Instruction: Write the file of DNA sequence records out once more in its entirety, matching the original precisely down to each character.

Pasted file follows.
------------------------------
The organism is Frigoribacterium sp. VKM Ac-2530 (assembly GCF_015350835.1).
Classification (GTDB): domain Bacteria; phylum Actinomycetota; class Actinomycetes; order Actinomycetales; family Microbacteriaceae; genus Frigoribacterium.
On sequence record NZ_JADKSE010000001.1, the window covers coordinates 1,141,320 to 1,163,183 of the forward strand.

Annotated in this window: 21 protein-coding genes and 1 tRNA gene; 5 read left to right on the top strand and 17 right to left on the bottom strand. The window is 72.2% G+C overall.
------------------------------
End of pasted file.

The organism is Frigoribacterium sp. VKM Ac-2530 (assembly GCF_015350835.1).
Classification (GTDB): domain Bacteria; phylum Actinomycetota; class Actinomycetes; order Actinomycetales; family Microbacteriaceae; genus Frigoribacterium.
On sequence record NZ_JADKSE010000001.1, the window covers coordinates 1,141,320 to 1,163,183 of the forward strand.

Annotated in this window: 21 protein-coding genes and 1 tRNA gene; 5 read left to right on the top strand and 17 right to left on the bottom strand. The window is 72.2% G+C overall.